A record-setting bull run in equities can have investors feeling like the markets are almost too good to be true. So what unexpected events are on the horizon that could bolster the vague feeling of unease?

Three key factors that could seriously impede economic growth in the coming year are debt, demographics and economic inequality, said Eric Winograd, senior vice-president and senior economist at Alliance Bernstein, during a presentation on the 2018 economic outlook in Toronto on Wednesday. 

Read: Warning signs for investors in 2018

In the United States, debt is already worryingly high, and the latest fiscal policies aren’t likely to mitigate the problem, said Winograd. “I don’t think that the fiscal stimulus in the U.S., that the tax cuts will pay for themselves and won’t boost growth enough to offset the fiscal hit, which means that deficits and debts have to go up,” he said. “U.S. government debt has already grown to the highest it’s been since World War II. We’re close to 90 per cent now, which isn’t as high as other countries around the world but is still pretty high.”

And the issue isn’t just government debt, said Winograd. “It’s been real cheap to borrow money and people have,” he said. Without even touching on mortgages, which is a more normal instance of consumer borrowing, Americans and Canadians have piled up large amounts of credit card and revolving debt, he said. “The debt-to-disposable-income rate in Canada is at a record high, approaching 175 per cent, and that’s despite efforts from the Bank of Canada to tighten monetary policy, to tighten financial conditions,” said Winograd.

Read: Higher interest rates, monetary policy top issues for global investors in 2018: survey

With both governments and consumers deep in the hole, investors should see the situation as a natural hindrance to growth, he said, noting that if interest rates rise, that debt is a huge liability, which is one of the reasons central banks have been so gradual in adjusting monetary policies. There are, however, certain situations that are out of central banks’ control that could create a sharp uptick in interest rates, he said. They include the possibility of China stopping its purchases of foreign sovereign debt.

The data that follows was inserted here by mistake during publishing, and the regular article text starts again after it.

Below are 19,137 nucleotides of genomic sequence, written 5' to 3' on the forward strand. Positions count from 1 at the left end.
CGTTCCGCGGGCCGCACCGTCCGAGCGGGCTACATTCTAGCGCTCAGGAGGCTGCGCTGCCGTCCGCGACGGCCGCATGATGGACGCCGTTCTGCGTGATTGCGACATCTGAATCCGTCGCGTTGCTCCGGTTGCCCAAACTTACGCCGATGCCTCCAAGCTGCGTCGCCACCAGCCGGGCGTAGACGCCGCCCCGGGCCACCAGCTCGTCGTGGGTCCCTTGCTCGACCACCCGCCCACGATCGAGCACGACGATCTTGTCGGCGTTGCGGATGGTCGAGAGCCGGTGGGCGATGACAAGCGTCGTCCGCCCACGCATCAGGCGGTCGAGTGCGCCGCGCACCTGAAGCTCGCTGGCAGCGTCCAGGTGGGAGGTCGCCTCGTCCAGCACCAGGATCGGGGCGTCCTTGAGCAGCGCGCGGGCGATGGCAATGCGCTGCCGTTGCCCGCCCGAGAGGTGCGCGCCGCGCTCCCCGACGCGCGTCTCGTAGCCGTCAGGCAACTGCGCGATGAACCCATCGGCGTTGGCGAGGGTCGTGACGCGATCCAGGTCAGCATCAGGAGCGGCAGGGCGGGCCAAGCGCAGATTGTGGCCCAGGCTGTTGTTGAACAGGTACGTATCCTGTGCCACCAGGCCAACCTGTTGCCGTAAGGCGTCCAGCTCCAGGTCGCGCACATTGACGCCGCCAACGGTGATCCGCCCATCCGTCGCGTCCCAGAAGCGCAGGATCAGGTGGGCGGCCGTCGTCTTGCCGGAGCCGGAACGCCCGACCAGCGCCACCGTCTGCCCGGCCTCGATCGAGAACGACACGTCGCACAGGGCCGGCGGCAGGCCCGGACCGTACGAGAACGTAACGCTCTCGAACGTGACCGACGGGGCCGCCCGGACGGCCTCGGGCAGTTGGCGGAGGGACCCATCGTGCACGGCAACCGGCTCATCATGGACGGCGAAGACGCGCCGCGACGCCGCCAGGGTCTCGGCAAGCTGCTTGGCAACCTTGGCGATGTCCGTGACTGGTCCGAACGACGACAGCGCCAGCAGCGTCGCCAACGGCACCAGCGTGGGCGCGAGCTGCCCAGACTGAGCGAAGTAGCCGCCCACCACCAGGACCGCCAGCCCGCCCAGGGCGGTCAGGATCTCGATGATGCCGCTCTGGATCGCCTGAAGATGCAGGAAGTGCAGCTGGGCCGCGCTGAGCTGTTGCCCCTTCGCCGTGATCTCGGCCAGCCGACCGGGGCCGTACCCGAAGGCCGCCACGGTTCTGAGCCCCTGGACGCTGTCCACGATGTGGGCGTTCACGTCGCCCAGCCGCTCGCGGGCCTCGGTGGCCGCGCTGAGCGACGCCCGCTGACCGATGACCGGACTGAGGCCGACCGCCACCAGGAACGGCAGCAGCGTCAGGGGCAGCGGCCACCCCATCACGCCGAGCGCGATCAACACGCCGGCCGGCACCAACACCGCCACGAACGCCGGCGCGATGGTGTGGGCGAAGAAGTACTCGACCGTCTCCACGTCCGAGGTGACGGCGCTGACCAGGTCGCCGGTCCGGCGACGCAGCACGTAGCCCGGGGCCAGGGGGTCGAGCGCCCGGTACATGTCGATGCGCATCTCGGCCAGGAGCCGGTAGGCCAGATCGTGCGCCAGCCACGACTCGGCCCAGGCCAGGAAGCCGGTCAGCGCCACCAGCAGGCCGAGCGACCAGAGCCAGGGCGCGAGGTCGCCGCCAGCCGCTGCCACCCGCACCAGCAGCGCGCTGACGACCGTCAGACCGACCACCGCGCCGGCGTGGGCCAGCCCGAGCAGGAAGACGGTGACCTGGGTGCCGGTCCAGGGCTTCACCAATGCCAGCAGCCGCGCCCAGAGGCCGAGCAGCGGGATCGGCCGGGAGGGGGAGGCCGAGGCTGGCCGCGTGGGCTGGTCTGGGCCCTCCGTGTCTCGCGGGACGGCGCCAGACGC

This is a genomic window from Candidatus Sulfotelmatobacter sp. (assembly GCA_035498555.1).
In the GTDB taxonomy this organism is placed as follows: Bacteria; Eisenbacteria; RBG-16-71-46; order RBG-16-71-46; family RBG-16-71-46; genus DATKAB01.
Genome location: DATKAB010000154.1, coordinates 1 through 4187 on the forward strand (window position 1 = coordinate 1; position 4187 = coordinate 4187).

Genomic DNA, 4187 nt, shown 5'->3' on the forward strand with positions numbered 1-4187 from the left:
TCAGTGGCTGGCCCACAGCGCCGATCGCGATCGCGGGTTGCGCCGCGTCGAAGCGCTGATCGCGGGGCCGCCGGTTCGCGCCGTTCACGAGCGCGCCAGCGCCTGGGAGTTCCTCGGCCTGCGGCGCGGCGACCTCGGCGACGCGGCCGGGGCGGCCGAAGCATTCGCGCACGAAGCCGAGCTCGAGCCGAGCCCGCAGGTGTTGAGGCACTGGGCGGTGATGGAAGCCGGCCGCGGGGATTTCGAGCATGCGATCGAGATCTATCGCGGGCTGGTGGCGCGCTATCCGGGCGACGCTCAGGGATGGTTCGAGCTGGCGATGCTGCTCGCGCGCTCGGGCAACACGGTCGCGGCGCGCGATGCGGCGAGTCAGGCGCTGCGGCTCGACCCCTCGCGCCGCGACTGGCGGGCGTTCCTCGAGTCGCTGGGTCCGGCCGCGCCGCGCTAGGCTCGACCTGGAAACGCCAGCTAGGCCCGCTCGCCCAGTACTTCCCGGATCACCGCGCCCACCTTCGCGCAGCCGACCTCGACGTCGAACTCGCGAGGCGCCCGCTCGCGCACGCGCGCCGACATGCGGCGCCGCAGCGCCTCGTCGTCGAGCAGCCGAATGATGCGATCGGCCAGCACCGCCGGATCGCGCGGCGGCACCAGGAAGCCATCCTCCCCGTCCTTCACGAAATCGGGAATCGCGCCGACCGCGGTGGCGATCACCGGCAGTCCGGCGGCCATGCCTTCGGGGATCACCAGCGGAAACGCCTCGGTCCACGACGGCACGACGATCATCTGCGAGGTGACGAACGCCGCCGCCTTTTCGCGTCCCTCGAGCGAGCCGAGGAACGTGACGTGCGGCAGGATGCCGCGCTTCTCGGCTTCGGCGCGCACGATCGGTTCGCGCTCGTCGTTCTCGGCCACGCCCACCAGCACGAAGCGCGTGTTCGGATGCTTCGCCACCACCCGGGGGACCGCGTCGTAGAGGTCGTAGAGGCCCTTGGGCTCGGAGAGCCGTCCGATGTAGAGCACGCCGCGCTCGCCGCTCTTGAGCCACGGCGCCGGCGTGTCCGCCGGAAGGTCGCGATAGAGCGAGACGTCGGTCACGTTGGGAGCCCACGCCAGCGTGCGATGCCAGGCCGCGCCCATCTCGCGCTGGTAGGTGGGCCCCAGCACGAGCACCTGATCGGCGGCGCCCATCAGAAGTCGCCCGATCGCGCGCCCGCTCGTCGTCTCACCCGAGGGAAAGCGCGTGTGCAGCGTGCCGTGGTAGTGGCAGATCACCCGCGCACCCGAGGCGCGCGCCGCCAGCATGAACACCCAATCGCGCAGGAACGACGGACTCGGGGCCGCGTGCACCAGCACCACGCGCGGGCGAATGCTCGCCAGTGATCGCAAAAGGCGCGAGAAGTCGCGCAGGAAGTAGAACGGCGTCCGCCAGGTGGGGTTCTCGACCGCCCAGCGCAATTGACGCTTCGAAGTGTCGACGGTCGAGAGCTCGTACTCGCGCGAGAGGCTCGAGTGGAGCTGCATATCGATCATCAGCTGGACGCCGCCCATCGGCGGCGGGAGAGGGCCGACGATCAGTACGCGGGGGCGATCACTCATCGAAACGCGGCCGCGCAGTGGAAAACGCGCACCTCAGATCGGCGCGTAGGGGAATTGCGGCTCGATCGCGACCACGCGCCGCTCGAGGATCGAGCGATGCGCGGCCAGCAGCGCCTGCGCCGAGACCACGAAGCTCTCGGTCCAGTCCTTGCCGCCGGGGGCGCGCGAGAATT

“If they cease to buy sovereign debt from outside China or if they slow in their purchases, you could see a sharp rise in interest rates for reasons that have nothing to do with the economic cycle and are out of control of the central banks,” said Winograd. “And if those rates rise, the cost of paying back debt in the U.S. and in other countries goes up dramatically.”

As for demographic trends, “the good news is that demographics move slowly; the bad news is that they are extremely easy to predict,” said Winograd.

What many observers have predicted is that the number of retirees is likely to rise continually for the next few decades such that dependants will vastly outweigh the working population, said Winograd. That’s another hurdle for growth, as there are only two potentially younger economies that could make up for the lost consumption from aging societies: India and, more broadly, Africa. “Can they contribute enough in terms of production to offset the loss of production as the world ages?. . . It’s not impossible, but it’s reasonable to be skeptical,” he said.

Read: Investors urged to consider active investment, multi-asset approach in 2018

Also of major concern is the issue of economic inequality, said Winograd. “People ask economists what keeps you up at night, and this is it.”

Since the end of the earlier technology boom, there has been a major divergence in U.S. workers’ earnings and corporate profits. “From 1970 all the way to 1993, they moved in lockstep,” he said, adding that up until just 15 years ago, people could still make the argument that if corporate profits were rising, they would have a direct and measurable positive effect on working Americans.

“But since then, I mean, it’s not even close. And that includes a horrible recession that crushed corporate profits, and it doesn’t matter. The growth rates of corporate profits are so far beyond what’s going into the household paycheque that there’s almost no point . . . there’s no relation here,” said Winograd.

Why does that matter for investors from a purely economic standpoint? “If you want to boost growth, you’re better off giving money to people who don’t have very much and are living paycheque to paycheque. So the unequal distribution of gains limits growth,” he said.

Winograd also referred to the issue of corporate behaviour, particularly when it comes to tax cuts. If given a tax cut, are corporations going to spend that on productive growth? he asked. “Or are they simply going to do what they’ve done, which are dividends and share buybacks — things that boost financial wealth. History tells you more the latter than the former,” said Winograd.

Read: Aligning investor, asset manager interests in the pursuit of long-term investment success

Copyright © 2018 Transcontinental Media G.P. Originally published on benefitscanada.com

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